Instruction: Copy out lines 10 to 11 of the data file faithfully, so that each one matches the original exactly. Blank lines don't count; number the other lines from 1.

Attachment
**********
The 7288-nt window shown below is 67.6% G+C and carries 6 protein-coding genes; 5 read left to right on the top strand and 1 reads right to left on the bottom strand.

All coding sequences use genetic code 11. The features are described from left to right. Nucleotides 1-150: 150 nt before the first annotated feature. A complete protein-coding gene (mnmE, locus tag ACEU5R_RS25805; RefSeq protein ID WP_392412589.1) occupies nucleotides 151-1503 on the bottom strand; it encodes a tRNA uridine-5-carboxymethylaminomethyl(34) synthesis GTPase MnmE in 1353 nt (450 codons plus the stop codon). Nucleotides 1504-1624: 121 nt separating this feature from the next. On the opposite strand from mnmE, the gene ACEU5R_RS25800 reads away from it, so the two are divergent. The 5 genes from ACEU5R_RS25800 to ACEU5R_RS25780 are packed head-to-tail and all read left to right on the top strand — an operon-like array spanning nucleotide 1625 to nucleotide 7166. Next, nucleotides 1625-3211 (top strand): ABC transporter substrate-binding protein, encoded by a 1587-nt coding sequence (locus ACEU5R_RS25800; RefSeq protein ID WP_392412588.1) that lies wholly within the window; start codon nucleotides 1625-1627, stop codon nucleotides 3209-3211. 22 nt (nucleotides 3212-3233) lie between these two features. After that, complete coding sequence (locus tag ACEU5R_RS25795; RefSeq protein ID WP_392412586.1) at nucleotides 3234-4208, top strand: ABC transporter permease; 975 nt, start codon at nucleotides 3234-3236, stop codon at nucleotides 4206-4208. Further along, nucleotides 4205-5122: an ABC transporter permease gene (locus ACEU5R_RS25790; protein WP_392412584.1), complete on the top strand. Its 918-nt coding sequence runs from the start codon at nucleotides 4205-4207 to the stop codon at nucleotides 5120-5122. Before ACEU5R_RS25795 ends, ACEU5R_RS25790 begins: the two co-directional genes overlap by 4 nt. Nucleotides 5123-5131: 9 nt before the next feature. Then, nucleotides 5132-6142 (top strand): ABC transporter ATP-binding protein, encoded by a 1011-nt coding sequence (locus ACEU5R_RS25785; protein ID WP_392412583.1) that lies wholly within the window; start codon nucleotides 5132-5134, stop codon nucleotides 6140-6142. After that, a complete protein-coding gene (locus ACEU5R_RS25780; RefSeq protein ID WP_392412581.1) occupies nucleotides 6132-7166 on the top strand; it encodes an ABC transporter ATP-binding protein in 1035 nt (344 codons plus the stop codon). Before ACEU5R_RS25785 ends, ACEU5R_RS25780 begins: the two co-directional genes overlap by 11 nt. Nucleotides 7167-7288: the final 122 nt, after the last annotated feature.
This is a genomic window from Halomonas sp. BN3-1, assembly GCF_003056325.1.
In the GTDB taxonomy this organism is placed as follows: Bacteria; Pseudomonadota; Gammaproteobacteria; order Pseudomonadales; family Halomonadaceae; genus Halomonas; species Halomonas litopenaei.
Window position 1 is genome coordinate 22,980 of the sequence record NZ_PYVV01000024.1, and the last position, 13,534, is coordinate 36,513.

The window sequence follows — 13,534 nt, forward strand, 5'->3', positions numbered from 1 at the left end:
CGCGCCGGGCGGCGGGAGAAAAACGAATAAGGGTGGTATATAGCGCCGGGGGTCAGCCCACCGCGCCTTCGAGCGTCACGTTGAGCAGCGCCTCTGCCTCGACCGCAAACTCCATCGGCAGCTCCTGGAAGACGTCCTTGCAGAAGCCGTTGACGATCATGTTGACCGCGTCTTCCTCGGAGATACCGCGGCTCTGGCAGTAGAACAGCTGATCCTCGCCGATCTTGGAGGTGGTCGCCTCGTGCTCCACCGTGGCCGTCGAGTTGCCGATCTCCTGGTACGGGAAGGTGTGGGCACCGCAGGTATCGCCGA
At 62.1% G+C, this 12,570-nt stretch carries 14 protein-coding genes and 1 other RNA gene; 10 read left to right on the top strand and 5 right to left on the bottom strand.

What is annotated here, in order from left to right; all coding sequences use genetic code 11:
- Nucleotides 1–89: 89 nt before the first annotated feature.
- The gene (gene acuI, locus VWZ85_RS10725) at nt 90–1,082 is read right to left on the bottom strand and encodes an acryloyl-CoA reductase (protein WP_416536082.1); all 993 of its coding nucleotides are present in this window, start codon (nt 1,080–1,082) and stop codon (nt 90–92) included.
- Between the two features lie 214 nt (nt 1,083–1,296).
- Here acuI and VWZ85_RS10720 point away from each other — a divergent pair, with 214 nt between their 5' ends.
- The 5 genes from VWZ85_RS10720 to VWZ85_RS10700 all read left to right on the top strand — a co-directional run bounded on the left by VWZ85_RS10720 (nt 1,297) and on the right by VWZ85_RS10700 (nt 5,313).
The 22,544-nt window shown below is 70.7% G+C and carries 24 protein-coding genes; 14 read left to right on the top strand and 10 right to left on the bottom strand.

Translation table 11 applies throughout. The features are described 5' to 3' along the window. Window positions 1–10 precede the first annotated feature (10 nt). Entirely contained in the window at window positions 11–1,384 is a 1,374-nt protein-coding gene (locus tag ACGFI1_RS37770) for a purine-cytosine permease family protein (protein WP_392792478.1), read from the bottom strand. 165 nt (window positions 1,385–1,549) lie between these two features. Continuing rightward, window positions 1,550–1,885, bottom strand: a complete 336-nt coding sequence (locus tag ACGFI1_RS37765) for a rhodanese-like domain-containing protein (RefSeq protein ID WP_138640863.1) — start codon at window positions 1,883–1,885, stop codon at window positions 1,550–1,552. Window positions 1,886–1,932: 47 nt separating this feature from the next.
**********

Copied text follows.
- Nucleotides 1–89: 89 nt before the first annotated feature.
- The gene (gene acuI, locus VWZ85_RS10725) at nt 90–1,082 is read right to left on the bottom strand and encodes an acryloyl-CoA reductase (protein WP_416536082.1); all 993 of its coding nucleotides are present in this window, start codon (nt 1,080–1,082) and stop codon (nt 90–92) included.